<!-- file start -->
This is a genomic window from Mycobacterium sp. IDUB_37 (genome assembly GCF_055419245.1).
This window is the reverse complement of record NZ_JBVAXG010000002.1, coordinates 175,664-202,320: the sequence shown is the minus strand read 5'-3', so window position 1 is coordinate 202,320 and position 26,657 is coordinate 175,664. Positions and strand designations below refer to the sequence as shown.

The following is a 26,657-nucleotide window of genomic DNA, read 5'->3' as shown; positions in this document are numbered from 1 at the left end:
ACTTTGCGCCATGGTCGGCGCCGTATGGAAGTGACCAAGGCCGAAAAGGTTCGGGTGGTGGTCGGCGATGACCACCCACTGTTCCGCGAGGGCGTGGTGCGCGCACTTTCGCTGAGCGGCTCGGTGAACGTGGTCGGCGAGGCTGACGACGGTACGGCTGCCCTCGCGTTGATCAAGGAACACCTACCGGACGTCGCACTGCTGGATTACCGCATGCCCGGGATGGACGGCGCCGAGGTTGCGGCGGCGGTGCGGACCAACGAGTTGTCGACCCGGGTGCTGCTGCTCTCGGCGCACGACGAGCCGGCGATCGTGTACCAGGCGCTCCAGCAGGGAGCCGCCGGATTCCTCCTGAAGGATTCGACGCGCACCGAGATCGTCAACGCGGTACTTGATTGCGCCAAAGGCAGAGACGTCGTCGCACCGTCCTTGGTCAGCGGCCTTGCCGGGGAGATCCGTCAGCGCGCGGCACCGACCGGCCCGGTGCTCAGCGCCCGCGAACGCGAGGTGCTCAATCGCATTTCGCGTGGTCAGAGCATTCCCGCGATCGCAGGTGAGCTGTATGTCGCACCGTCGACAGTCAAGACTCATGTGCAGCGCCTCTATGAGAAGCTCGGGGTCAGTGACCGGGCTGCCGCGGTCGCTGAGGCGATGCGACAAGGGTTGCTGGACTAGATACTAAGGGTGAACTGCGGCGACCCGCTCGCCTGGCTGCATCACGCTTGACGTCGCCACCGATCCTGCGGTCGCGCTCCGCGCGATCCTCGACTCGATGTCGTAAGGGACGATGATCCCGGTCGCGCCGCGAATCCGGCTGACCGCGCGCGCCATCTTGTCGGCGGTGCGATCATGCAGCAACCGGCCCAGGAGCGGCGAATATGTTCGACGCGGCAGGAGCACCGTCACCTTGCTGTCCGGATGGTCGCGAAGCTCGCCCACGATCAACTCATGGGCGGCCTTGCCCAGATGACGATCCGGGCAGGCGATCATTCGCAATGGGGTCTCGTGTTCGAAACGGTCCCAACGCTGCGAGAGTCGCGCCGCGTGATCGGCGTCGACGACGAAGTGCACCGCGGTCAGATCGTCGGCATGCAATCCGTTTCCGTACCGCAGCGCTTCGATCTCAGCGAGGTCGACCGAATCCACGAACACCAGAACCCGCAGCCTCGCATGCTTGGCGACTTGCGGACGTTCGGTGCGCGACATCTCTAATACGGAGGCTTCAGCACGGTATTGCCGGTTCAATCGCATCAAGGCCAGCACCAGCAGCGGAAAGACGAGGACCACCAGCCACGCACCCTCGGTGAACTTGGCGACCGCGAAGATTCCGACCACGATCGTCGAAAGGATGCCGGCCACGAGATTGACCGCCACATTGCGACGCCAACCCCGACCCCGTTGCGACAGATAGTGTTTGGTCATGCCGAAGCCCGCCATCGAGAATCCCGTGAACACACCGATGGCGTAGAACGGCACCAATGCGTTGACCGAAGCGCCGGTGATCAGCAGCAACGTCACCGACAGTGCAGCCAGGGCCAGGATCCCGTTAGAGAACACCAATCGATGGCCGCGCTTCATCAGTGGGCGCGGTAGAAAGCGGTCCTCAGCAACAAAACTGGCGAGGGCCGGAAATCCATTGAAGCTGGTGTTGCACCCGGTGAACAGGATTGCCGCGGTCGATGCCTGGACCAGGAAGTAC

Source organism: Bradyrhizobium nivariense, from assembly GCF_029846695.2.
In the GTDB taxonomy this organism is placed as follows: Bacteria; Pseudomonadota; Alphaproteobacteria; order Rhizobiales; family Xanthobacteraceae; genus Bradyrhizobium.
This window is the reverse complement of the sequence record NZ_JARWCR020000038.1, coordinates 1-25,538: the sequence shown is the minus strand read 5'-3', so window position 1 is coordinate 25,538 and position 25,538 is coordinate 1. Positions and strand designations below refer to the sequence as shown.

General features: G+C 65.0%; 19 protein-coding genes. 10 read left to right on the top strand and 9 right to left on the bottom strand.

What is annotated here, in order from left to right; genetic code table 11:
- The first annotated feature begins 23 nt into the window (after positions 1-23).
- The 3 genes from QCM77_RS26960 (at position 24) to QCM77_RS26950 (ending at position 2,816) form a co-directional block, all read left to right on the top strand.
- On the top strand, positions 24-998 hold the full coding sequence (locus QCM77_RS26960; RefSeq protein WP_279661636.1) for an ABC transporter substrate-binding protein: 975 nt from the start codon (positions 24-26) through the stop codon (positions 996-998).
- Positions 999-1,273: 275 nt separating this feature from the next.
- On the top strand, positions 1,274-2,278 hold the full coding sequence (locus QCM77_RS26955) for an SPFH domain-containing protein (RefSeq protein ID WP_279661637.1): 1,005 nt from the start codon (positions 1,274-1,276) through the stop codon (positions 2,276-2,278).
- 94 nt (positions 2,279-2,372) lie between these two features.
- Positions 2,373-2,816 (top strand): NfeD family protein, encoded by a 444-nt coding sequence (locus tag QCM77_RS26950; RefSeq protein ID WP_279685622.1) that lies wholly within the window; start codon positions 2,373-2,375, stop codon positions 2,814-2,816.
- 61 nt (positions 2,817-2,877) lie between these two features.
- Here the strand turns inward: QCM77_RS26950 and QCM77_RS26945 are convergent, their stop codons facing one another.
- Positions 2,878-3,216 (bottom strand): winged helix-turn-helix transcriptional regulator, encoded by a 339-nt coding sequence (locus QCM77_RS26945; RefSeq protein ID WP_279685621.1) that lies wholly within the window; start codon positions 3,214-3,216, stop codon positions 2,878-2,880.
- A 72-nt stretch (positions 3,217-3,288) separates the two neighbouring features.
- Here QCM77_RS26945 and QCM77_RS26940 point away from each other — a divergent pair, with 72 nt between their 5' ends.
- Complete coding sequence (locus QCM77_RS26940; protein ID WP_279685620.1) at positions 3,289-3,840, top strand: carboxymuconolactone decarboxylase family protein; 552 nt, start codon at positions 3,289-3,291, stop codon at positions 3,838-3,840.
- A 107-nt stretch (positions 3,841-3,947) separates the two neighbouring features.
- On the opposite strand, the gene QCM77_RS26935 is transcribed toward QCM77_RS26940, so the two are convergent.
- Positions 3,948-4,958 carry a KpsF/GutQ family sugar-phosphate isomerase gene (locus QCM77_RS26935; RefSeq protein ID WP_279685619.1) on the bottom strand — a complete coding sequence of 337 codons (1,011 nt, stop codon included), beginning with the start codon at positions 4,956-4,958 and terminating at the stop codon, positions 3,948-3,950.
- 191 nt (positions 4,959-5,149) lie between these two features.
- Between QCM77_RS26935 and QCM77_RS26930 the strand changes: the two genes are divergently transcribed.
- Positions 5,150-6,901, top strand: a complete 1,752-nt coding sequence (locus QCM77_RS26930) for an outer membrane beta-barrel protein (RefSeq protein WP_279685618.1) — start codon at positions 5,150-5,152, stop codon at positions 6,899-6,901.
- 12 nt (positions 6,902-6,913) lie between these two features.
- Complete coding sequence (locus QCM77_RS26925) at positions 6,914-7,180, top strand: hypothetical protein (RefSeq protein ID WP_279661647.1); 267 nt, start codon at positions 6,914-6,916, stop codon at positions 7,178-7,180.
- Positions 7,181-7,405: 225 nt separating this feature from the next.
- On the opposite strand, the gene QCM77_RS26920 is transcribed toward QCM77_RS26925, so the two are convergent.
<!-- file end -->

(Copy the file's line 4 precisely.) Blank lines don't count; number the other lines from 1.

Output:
ACTTTGCGCCATGGTCGGCGCCGTATGGAAGTGACCAAGGCCGAAAAGGTTCGGGTGGTGGTCGGCGATGACCACCCACTGTTCCGCGAGGGCGTGGTGCGCGCACTTTCGCTGAGCGGCTCGGTGAACGTGGTCGGCGAGGCTGACGACGGTACGGCTGCCCTCGCGTTGATCAAGGAACACCTACCGGACGTCGCACTGCTGGATTACCGCATGCCCGGGATGGACGGCGCCGAGGTTGCGGCGGCGGTGCGGACCAACGAGTTGTCGACCCGGGTGCTGCTGCTCTCGGCGCACGACGAGCCGGCGATCGTGTACCAGGCGCTCCAGCAGGGAGCCGCCGGATTCCTCCTGAAGGATTCGACGCGCACCGAGATCGTCAACGCGGTACTTGATTGCGCCAAAGGCAGAGACGTCGTCGCACCGTCCTTGGTCAGCGGCCTTGCCGGGGAGATCCGTCAGCGCGCGGCACCGACCGGCCCGGTGCTCAGCGCCCGCGAACGCGAGGTGCTCAATCGCATTTCGCGTGGTCAGAGCATTCCCGCGATCGCAGGTGAGCTGTATGTCGCACCGTCGACAGTCAAGACTCATGTGCAGCGCCTCTATGAGAAGCTCGGGGTCAGTGACCGGGCTGCCGCGGTCGCTGAGGCGATGCGACAAGGGTTGCTGGACTAGATACTAAGGGTGAACTGCGGCGACCCGCTCGCCTGGCTGCATCACGCTTGACGTCGCCACCGATCCTGCGGTCGCGCTCCGCGCGATCCTCGACTCGATGTCGTAAGGGACGATGATCCCGGTCGCGCCGCGAATCCGGCTGACCGCGCGCGCCATCTTGTCGGCGGTGCGATCATGCAGCAACCGGCCCAGGAGCGGCGAATATGTTCGACGCGGCAGGAGCACCGTCACCTTGCTGTCCGGATGGTCGCGAAGCTCGCCCACGATCAACTCATGGGCGGCCTTGCCCAGATGACGATCCGGGCAGGCGATCATTCGCAATGGGGTCTCGTGTTCGAAACGGTCCCAACGCTGCGAGAGTCGCGCCGCGTGATCGGCGTCGACGACGAAGTGCACCGCGGTCAGATCGTCGGCATGCAATCCGTTTCCGTACCGCAGCGCTTCGATCTCAGCGAGGTCGACCGAATCCACGAACACCAGAACCCGCAGCCTCGCATGCTTGGCGACTTGCGGACGTTCGGTGCGCGACATCTCTAATACGGAGGCTTCAGCACGGTATTGCCGGTTCAATCGCATCAAGGCCAGCACCAGCAGCGGAAAGACGAGGACCACCAGCCACGCACCCTCGGTGAACTTGGCGACCGCGAAGATTCCGACCACGATCGTCGAAAGGATGCCGGCCACGAGATTGACCGCCACATTGCGACGCCAACCCCGACCCCGTTGCGACAGATAGTGTTTGGTCATGCCGAAGCCCGCCATCGAGAATCCCGTGAACACACCGATGGCGTAGAACGGCACCAATGCGTTGACCGAAGCGCCGGTGATCAGCAGCAACGTCACCGACAGTGCAGCCAGGGCCAGGATCCCGTTAGAGAACACCAATCGATGGCCGCGCTTCATCAGTGGGCGCGGTAGAAAGCGGTCCTCAGCAACAAAACTGGCGAGGGCCGGAAATCCATTGAAGCTGGTGTTGCACCCGGTGAACAGGATTGCCGCGGTCGATGCCTGGACCAGGAAGTAC